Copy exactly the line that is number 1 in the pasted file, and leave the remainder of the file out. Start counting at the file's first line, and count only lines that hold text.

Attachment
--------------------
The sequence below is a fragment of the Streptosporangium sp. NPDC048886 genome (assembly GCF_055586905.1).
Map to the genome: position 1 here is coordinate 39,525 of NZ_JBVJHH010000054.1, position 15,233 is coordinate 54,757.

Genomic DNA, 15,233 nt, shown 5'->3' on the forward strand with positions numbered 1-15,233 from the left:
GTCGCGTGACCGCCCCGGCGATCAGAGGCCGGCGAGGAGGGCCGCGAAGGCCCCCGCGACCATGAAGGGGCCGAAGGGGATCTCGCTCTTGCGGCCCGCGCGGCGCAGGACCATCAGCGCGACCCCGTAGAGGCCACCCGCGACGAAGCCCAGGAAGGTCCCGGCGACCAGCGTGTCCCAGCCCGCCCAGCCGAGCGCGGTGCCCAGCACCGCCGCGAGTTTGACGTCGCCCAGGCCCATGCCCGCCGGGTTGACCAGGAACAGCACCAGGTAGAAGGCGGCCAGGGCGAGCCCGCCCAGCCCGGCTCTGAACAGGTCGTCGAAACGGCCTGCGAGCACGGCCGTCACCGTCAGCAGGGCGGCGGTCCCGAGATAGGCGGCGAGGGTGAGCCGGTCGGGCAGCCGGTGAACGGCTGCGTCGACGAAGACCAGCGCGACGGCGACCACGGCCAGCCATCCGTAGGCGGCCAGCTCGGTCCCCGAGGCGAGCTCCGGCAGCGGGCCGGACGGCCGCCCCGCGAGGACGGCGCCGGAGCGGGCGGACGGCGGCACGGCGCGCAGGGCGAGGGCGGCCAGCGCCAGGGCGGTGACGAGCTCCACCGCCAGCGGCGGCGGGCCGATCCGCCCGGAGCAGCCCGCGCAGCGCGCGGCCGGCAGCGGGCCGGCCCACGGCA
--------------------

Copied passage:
The sequence below is a fragment of the Streptosporangium sp. NPDC048886 genome (assembly GCF_055586905.1).